Cognitive functioning, depression, and HIV medication adherence in India: A randomized pilot trial

Ryan Cook, Drenna Waldrop-Valverde, Aman Sharma, Szonja Vamos, Biraaj Mahajan, Stephen M Weiss, Mahendra Kumar, Ritu Nehra, Deborah Jones

Research output: Contribution to journalArticle

Abstract

Objective: India is home to the third-largest number of people living with HIV in the world, and no-cost antiretroviral therapy (ART) has been available across the country since 2004. However, rates of adherence to ART are often subpar in India, and interventions to increase adherence are warranted. Cognitive impairment and depression have been associated with ART non-adherence, and may also limit the impact of behavioral interventions designed to improve adherence. Studies have not evaluated the impact of cognitive impairment and depression on response to adherence interventions in India. Methods: Individuals new to ART (≤12 months prescribed) were recruited from a public hospital in Chandigarh, India. Participants (N = 80) were randomized to either a group medication adherence intervention (MAI) or an enhanced standard of care (ESOC) condition. The MAI consisted of three monthly gender-concordant group cognitive-behavioral sessions addressing HIV and ART, adherence, and HIV-related coping and social support. Participants were assessed at baseline for depression and cognitive functioning, and assessed monthly for adherence by pill count. Results: Adherence among participants receiving the MAI improved by about one day’s dose over the course of the study, and no improvement was noted among those in the ESOC. Additionally, high rates of cognitive impairment (57%) and depression (25%) were identified among participants. There was no evidence that cognitive impairment moderated response to the intervention. However, while non-depressed participants benefitted from the intervention, depressed participants failed to show the same improvement. Conclusions: Results of this pilot study suggest that group behavioral interventions can be an effective strategy to promote ART adherence in this population, even among those demonstrating cognitive impairment. However, because of the negative impact of depression on adherence, future studies should continue to develop strategies to identify and treat it among people living with HIV in India.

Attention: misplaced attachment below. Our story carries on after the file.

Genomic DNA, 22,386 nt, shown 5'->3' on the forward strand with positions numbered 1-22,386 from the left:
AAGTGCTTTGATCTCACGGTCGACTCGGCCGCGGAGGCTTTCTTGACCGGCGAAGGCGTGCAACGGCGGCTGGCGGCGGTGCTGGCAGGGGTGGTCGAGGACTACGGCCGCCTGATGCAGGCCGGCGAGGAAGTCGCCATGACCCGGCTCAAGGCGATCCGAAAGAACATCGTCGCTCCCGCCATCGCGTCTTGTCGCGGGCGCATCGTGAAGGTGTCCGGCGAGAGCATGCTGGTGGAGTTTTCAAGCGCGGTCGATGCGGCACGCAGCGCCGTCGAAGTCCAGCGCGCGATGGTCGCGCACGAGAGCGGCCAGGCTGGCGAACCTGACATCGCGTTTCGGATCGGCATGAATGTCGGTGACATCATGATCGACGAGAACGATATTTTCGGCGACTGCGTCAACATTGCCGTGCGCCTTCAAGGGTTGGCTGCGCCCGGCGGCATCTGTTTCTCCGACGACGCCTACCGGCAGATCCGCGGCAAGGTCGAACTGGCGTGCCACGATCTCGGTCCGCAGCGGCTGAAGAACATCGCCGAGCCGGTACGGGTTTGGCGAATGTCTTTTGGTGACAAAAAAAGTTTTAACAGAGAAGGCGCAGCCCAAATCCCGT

Original languageEnglish (US)
Pages (from-to)640-652
Number of pages13
JournalHealth Psychology and Behavioral Medicine
Volume2
Issue number1
DOIs
StatePublished - Jan 1 2013

Fingerprint

Medication Adherence
India
medication
HIV
Depression
Standard of Care
Therapeutics
Public Hospitals
Social Support
Group
Cognitive Dysfunction
Costs and Cost Analysis
social support
coping
Population
gender

Keywords

  • Adherence
  • Cognitive functioning
  • Depression
  • HIV
  • India

ASJC Scopus subject areas

  • Psychology(all)
  • Behavioral Neuroscience
  • Health(social science)

Cite this

Cognitive functioning, depression, and HIV medication adherence in India : A randomized pilot trial. / Cook, Ryan; Waldrop-Valverde, Drenna; Sharma, Aman; Vamos, Szonja; Mahajan, Biraaj; Weiss, Stephen M; Kumar, Mahendra; Nehra, Ritu; Jones, Deborah.

In: Health Psychology and Behavioral Medicine, Vol. 2, No. 1, 01.01.2013, p. 640-652.

Research output: Contribution to journalArticle

Cook, Ryan ; Waldrop-Valverde, Drenna ; Sharma, Aman ; Vamos, Szonja ; Mahajan, Biraaj ; Weiss, Stephen M ; Kumar, Mahendra ; Nehra, Ritu ; Jones, Deborah. / Cognitive functioning, depression, and HIV medication adherence in India : A randomized pilot trial. In: Health Psychology and Behavioral Medicine. 2013 ; Vol. 2, No. 1. pp. 640-652.
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